Trees and the Comparative Method

Freeing the Comparative Method from the Tree Model

A Framework for Historical Glottometry

By Siva Kalyan and Alexandre François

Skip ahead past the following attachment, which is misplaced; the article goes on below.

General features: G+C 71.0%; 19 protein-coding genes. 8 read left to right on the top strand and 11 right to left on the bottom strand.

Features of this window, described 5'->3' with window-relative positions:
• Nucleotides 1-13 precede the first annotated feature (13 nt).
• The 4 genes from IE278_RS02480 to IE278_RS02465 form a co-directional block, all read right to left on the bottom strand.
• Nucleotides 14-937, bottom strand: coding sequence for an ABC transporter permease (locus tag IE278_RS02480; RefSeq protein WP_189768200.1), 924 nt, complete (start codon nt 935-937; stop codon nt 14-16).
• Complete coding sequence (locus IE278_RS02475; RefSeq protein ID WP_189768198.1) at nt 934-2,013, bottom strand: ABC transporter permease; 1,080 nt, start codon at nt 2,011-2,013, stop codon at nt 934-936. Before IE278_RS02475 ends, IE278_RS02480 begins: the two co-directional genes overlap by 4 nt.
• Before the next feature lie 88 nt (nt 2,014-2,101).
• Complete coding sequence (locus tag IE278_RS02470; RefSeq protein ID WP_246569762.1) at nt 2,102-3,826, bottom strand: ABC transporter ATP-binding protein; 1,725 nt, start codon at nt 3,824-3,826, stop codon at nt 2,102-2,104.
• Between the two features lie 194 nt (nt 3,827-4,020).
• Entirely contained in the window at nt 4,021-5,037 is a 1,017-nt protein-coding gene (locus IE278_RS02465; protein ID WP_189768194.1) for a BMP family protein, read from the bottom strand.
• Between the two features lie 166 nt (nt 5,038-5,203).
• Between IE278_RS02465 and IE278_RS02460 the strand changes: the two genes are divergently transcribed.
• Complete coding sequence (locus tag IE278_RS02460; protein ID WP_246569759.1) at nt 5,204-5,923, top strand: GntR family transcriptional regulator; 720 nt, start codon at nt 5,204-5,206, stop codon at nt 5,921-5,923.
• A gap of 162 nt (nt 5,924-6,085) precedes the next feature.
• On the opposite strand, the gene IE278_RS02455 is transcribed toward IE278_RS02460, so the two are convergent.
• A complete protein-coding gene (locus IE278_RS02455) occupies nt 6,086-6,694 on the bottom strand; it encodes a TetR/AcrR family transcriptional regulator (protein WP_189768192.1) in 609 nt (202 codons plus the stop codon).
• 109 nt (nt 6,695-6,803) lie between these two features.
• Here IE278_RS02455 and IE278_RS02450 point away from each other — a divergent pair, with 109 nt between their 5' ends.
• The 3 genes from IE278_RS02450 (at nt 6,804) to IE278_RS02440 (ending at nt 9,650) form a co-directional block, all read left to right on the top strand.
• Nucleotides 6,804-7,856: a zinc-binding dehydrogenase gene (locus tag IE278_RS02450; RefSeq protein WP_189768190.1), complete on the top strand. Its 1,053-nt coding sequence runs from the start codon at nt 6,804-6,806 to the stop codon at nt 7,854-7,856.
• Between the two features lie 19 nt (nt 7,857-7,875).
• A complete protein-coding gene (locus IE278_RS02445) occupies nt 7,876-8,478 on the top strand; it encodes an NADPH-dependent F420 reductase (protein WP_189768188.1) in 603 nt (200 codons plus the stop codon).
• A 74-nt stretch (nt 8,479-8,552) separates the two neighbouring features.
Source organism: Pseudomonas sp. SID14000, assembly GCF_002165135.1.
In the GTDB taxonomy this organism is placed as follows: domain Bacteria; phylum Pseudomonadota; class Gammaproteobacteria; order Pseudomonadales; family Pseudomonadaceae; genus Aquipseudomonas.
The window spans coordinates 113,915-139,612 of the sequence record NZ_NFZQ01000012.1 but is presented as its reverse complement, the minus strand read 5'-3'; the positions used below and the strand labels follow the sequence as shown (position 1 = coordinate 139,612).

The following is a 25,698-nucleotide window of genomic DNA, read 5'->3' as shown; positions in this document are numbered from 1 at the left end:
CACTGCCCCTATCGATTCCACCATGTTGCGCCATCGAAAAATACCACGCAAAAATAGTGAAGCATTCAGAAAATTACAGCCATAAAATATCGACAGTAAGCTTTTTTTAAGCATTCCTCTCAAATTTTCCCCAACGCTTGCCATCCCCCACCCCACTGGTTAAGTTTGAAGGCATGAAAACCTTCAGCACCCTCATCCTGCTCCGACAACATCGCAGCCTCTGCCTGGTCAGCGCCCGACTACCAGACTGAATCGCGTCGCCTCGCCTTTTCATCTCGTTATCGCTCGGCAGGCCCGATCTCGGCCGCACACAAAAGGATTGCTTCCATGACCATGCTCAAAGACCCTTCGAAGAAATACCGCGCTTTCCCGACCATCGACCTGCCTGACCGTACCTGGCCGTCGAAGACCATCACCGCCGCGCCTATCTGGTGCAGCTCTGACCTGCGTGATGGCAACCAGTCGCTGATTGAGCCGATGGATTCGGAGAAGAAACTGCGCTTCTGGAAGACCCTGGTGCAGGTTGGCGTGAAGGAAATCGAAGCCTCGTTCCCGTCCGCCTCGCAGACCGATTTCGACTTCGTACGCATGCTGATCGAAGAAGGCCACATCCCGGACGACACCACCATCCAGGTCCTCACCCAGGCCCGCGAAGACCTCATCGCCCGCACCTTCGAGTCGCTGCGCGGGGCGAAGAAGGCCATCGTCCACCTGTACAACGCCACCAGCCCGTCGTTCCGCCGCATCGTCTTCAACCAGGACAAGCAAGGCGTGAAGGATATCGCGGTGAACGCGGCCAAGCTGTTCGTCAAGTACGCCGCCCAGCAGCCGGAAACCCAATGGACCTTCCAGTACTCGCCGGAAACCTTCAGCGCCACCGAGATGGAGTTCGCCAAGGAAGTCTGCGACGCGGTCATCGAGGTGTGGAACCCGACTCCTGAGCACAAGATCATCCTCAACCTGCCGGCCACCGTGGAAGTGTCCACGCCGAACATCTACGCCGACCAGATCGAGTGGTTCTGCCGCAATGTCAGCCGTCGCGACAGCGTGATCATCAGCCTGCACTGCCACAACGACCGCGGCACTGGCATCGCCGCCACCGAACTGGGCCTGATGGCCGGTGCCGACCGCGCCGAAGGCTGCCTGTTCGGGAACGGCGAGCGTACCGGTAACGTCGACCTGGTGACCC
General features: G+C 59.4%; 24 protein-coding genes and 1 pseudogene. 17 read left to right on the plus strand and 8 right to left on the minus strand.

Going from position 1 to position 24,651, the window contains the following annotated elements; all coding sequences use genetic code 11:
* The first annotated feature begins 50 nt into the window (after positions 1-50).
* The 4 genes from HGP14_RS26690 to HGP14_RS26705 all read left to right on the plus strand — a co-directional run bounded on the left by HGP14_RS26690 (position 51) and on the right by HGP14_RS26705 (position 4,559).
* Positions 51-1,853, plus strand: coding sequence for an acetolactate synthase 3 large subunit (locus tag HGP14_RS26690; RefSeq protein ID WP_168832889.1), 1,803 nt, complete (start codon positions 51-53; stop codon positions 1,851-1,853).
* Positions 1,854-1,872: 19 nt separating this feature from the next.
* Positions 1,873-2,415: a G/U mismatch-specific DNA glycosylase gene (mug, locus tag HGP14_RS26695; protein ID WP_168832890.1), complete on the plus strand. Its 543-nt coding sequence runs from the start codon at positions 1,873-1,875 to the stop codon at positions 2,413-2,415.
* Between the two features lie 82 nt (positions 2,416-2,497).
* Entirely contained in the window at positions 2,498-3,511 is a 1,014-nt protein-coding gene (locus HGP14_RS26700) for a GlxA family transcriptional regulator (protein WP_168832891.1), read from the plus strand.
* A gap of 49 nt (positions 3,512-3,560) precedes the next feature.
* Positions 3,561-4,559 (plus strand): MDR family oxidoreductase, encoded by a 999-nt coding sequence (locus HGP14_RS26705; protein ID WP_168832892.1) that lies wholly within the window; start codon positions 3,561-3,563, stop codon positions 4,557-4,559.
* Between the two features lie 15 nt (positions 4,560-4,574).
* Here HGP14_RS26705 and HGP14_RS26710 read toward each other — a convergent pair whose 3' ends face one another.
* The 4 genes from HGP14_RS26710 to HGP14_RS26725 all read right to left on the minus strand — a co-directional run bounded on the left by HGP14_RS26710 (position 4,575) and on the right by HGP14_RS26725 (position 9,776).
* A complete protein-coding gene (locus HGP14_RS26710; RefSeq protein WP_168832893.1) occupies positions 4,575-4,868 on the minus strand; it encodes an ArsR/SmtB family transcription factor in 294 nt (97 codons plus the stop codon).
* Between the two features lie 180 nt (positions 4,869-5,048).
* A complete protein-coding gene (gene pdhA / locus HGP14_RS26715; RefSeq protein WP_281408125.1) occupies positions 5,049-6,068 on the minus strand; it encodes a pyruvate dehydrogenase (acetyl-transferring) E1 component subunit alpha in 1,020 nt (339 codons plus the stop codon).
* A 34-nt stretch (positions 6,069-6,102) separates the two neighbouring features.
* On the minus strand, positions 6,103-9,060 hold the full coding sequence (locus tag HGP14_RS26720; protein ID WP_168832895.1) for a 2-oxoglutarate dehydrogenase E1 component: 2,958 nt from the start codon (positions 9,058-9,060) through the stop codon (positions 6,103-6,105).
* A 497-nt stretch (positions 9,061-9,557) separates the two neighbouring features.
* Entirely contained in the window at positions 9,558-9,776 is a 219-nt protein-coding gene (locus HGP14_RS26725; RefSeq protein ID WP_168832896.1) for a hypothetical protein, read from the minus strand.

Since the beginnings of historical linguistics, the family tree has been the most widely accepted model for representing historical relations between languages. While this sort of representation is easy to grasp, and allows for a simple, attractive account of the development of a language family, the assumptions made by the tree model are applicable in only a small number of cases: namely, when a speaker population undergoes successive splits, with subsequent loss of contact among subgroups. A tree structure is unsuited for dealing with dialect continua, as well as language families that develop out of dialect continua (for which Ross 1988 uses the term “linkage”); in these situations, the scopes of innovations (in other words, their isoglosses) are not nested, but rather they persistently intersect, so that any proposed tree representation is met with abundant counterexamples. In this paper, we define “Historical Glottometry”, a new method capable of identifying and representing genealogical subgroups even when they intersect. Finally, we apply this glottometric method to a specific linkage, consisting of 17 Oceanic languages spoken in northern Vanuatu.